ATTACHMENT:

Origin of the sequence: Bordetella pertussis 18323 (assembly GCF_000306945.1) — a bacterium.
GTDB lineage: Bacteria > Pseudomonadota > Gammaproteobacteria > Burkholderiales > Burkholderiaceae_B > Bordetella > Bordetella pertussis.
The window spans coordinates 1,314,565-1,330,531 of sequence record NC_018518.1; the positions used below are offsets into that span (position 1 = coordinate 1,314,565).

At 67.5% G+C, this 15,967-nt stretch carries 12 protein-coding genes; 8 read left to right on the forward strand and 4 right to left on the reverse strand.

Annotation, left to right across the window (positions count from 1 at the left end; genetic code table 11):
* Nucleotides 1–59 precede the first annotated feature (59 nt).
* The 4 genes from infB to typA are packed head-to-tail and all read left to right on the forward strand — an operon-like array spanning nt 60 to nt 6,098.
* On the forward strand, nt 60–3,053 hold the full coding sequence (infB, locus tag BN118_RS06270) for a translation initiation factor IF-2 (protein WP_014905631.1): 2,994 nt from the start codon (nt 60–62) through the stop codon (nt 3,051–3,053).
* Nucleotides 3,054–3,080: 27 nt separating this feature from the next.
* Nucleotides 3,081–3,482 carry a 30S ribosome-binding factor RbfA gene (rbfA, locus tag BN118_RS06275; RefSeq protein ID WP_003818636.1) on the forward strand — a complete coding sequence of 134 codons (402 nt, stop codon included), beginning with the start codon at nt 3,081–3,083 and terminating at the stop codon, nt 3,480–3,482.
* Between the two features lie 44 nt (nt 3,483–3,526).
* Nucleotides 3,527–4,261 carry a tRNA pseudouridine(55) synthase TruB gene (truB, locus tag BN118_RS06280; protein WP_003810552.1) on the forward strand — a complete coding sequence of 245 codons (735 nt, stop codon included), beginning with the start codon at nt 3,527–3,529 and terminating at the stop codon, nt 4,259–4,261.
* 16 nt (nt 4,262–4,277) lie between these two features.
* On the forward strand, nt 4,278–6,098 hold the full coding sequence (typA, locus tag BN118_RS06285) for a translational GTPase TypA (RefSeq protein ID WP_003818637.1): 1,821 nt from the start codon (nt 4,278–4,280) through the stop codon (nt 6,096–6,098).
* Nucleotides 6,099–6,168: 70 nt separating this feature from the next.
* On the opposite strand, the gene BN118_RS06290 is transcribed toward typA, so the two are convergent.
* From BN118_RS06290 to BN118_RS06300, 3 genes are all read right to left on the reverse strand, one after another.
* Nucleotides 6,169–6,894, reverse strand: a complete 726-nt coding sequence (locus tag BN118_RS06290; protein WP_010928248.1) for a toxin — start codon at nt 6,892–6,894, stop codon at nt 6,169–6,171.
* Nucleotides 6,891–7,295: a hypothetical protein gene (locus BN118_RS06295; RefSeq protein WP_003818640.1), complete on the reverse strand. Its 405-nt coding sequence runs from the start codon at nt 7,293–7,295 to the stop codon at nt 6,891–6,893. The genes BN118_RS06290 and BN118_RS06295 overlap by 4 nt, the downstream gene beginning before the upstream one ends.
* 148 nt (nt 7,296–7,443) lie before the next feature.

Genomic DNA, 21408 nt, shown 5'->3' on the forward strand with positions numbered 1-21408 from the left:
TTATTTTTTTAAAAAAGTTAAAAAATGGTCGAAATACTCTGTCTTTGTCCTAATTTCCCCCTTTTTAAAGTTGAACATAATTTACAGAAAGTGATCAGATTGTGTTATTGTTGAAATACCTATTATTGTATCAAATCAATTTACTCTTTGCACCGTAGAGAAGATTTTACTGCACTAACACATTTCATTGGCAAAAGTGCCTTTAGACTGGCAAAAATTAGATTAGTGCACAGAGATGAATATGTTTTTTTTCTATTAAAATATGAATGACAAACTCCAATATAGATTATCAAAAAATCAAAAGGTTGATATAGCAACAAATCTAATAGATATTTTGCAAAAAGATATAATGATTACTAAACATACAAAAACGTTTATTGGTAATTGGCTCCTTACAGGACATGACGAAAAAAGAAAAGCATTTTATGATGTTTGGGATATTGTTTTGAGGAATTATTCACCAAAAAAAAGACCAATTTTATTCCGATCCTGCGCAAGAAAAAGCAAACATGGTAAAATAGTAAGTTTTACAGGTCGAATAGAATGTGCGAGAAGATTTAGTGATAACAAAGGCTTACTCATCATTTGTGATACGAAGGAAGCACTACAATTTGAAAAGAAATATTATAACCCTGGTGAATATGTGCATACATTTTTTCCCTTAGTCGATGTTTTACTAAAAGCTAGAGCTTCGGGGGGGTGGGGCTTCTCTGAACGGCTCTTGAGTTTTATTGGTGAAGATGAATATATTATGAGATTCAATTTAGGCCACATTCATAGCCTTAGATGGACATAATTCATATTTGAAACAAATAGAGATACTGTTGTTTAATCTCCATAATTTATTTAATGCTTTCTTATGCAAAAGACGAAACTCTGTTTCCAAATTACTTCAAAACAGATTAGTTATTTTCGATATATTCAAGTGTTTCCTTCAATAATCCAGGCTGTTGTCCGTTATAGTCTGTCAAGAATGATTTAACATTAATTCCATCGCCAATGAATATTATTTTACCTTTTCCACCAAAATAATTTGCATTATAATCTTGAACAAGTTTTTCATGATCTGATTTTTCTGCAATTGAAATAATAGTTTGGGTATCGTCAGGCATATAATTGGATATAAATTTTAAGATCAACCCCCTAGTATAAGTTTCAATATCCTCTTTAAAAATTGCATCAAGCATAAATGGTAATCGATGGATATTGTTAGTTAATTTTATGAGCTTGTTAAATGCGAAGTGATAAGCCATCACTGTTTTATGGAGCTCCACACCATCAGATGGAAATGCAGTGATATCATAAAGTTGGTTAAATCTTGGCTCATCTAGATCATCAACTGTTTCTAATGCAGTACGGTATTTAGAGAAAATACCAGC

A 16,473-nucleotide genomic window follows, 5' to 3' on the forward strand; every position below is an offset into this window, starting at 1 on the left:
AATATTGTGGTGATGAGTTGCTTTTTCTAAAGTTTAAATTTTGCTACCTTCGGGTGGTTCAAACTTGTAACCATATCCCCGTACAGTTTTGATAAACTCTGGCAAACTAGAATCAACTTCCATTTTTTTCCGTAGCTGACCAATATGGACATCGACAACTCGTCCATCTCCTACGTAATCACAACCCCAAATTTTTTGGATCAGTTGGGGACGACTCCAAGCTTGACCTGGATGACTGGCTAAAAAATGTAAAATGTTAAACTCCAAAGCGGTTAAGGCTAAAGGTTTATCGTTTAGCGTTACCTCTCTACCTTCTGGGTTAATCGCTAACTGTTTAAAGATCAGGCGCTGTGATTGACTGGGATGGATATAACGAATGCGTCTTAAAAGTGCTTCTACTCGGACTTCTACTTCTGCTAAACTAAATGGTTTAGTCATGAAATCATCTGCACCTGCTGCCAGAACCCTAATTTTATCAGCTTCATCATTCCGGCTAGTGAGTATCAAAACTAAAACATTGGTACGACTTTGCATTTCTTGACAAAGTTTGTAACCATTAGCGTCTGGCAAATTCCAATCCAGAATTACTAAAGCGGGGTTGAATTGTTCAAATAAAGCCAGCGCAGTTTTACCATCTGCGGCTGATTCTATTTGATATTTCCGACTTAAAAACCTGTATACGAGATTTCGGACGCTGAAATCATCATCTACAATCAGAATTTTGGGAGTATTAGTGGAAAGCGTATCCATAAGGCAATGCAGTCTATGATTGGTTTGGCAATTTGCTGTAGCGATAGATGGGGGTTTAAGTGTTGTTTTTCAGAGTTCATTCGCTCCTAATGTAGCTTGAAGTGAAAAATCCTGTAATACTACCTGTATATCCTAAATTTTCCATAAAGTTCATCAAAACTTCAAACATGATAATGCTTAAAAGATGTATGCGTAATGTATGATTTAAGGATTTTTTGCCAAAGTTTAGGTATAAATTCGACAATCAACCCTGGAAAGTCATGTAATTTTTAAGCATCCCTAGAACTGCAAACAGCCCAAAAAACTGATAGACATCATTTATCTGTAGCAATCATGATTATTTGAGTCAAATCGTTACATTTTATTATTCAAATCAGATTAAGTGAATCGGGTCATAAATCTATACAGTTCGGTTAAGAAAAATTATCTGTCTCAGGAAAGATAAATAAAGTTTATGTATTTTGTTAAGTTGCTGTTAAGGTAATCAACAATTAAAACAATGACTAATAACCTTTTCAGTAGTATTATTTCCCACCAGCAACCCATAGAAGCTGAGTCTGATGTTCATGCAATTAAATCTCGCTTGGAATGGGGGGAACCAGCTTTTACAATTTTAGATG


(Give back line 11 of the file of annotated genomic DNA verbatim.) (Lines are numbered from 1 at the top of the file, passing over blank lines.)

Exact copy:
* Between the two features lie 44 nt (nt 3,483–3,526).